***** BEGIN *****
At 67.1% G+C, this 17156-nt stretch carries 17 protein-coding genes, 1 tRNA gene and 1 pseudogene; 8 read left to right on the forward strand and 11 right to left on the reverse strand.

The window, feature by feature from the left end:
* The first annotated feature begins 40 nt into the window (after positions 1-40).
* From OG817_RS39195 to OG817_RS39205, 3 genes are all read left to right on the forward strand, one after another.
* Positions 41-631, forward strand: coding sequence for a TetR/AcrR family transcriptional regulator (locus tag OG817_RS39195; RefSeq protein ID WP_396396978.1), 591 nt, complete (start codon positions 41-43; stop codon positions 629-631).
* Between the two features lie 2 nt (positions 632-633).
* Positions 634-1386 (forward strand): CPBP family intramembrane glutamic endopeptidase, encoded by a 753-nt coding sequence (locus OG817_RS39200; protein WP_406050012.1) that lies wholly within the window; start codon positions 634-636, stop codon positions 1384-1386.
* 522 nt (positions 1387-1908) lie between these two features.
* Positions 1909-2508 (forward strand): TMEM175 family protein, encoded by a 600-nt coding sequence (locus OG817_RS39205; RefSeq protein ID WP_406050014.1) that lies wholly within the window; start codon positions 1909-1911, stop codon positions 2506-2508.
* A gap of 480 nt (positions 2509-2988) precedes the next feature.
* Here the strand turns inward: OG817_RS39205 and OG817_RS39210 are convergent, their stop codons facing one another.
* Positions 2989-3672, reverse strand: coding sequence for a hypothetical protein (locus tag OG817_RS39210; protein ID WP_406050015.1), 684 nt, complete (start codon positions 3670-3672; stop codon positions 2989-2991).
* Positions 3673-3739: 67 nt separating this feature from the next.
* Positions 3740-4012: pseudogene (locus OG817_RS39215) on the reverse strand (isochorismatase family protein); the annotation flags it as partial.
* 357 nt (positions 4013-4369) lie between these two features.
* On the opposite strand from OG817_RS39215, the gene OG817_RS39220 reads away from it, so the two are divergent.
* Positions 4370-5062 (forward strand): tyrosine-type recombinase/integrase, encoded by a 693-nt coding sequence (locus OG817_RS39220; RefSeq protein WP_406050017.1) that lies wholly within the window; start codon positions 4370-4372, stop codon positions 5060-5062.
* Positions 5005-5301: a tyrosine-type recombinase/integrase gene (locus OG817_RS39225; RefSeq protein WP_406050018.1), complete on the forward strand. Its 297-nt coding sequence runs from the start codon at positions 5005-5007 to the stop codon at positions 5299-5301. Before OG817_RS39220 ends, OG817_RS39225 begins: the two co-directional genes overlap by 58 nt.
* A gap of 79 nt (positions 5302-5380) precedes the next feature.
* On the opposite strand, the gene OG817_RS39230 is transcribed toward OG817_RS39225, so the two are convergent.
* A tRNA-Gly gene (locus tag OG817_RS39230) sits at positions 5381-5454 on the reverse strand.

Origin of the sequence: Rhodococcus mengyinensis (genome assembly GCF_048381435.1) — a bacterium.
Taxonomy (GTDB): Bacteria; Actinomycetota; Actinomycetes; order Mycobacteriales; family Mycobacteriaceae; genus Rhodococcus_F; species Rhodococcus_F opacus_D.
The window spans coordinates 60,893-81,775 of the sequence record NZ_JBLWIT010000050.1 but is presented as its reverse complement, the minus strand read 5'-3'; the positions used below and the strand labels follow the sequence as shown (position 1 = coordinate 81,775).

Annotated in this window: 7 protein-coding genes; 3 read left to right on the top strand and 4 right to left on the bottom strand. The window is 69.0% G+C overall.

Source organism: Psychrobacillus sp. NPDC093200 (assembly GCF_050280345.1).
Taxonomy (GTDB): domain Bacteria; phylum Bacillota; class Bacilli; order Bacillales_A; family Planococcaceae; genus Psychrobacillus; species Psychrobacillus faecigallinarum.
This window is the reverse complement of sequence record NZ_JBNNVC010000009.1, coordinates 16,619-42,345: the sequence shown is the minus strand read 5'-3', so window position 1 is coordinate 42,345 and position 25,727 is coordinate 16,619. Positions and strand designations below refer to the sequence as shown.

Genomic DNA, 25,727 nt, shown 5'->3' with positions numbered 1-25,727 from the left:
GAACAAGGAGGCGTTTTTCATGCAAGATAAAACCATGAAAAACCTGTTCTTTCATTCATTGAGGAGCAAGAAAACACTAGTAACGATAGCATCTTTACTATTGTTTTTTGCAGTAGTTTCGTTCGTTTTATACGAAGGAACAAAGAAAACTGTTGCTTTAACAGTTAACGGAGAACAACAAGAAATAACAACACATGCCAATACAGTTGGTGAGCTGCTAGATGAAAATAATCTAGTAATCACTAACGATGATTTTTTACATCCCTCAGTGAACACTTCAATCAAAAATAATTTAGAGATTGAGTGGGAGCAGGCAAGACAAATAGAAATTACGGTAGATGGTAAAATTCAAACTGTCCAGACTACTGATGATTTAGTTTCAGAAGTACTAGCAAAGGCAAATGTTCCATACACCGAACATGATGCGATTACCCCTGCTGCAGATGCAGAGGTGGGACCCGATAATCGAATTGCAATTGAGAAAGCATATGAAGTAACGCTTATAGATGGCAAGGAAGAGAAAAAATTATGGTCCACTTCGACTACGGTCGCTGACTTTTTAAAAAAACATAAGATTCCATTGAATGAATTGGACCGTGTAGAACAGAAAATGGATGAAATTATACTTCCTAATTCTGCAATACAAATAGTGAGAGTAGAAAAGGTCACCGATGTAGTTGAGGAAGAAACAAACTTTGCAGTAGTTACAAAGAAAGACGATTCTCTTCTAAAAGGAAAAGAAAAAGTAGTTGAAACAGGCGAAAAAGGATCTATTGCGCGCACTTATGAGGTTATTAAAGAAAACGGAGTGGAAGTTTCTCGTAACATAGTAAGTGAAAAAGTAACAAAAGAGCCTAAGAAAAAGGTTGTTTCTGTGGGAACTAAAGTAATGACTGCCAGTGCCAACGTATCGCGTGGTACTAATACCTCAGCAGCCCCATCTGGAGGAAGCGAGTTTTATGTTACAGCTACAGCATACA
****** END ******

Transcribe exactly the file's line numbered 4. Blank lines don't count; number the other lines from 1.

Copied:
* From OG817_RS39195 to OG817_RS39205, 3 genes are all read left to right on the forward strand, one after another.